The problem is to allow the player to work out if if there is a dangerous obstacle (an opposing player) in his path whilst dribbling. This is similar to a "field of view" but just re-sized to what the player considers "too close for comfort." So when an opposing player enters the danger area, the dribbler will try to change direction or get rid of the ball.

Here's the vid:

Teaching myself vector math from the beginning again, there is probably a more elegant way to do this. Anyway, here's what my brain came up with.

Given the position of the player p, his normalized velocity v, an angle specifying how wide the field of view should be and a length specifying the size, we can calculate a triangular field of vision (three points, p1, p2, p3) like this:

p1 = p

p2 = v.rotate(angle/2) x length

p3 = v.rotate(-angle/2) x length

With different parameters, this can also be used to select possible pass receivers etc.

Example in code:

// calculate the angled vectors

Vector3 side1 = position + velocity.rotated(-25, 0, 0).normalised() * 200;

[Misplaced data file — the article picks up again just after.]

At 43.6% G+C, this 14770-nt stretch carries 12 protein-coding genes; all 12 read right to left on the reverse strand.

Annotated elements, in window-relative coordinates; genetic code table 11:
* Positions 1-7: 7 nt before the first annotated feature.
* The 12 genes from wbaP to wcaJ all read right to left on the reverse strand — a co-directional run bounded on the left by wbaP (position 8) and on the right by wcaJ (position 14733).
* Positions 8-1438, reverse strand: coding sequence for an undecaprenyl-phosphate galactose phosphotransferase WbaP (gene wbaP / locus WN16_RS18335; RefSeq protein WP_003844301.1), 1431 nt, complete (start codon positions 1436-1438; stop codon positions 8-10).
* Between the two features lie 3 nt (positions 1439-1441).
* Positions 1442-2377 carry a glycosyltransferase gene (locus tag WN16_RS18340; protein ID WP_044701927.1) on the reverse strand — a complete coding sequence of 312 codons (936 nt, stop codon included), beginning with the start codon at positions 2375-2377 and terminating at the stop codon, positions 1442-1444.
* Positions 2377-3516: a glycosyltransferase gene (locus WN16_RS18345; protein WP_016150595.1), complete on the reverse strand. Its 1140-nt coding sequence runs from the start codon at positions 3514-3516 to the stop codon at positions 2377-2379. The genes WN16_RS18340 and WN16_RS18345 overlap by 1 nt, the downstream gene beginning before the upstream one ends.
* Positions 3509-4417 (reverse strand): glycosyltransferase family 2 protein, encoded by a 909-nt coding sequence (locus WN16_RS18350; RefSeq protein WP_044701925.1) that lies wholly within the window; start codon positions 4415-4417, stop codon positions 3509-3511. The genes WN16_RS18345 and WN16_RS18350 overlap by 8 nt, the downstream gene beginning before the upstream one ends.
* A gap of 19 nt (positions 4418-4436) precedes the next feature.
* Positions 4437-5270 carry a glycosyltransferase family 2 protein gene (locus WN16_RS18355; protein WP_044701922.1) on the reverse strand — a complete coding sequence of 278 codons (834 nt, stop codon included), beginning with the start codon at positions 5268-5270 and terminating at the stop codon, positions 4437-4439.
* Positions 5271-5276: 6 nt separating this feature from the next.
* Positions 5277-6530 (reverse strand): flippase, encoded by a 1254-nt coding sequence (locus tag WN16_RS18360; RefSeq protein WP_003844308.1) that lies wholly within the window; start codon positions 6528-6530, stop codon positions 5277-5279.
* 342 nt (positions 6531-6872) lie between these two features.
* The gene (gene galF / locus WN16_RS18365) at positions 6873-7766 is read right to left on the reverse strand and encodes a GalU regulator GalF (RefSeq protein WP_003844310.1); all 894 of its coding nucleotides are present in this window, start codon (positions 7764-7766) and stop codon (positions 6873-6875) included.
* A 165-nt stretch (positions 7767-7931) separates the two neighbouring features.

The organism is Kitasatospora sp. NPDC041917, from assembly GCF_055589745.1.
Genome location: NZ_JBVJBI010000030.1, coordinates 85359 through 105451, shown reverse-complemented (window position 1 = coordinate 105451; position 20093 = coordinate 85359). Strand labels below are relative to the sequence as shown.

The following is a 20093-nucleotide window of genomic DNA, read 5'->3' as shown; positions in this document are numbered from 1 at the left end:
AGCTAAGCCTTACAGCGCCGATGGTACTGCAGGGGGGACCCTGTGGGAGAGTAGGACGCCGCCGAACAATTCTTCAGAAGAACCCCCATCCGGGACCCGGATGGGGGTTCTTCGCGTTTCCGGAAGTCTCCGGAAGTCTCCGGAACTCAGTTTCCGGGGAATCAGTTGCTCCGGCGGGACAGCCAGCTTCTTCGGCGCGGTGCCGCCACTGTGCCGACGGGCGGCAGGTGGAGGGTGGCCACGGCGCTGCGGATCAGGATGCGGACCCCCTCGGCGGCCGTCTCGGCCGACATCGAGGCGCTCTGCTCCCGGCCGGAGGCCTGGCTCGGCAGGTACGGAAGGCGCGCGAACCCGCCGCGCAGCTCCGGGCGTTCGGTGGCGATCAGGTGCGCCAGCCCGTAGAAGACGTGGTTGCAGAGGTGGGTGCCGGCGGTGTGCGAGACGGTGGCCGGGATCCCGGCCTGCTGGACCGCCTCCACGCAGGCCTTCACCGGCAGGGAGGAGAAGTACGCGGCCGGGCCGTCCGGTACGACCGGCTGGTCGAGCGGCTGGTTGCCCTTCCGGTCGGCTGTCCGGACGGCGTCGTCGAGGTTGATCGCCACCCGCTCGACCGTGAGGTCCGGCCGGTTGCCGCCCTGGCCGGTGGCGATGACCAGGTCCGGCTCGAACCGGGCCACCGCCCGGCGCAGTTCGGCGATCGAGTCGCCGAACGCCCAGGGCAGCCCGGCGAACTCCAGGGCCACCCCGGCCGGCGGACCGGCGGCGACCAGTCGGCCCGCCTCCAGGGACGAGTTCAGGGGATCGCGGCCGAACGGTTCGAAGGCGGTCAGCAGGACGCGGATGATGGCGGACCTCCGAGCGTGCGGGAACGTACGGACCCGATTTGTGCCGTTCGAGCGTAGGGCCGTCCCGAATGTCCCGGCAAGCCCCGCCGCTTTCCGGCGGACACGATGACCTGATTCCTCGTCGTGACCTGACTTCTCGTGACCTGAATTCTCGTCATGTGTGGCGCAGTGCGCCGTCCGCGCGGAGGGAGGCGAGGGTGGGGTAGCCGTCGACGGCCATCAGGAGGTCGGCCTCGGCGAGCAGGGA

Vector3 side2 = position + velocity.rotated( 25, 0, 0).normalised() * 200;

// p1 is just the position of the player

p1.x = position.x;

p1.y = position.y;

// p2 is end point of the first side

p2.x = side1.x;

p2.y = side1.y;

// p3 is the end point of the second side

p3.x = side2.x;

p3.y = side2.y;

For the uber curious, here's the rotated() function:

// ----------------------------------------------------

// rotated

// ----------------------------------------------------

Vector3 Vector3::rotated(double a, double x_origin, double y_origin) {

a = RADIANS(a);

Vector3 rotated = *this;

rotated.x -= x_origin;

rotated.y -= y_origin;

double nx = cos(a) * rotated.x - sin(a) * rotated.y;

double ny = sin(a) * rotated.x + cos(a) * rotated.y;

rotated.x = nx;

rotated.y = ny;

rotated.x += x_origin;

rotated.y += y_origin;

return rotated;

}

## No comments:

## Post a Comment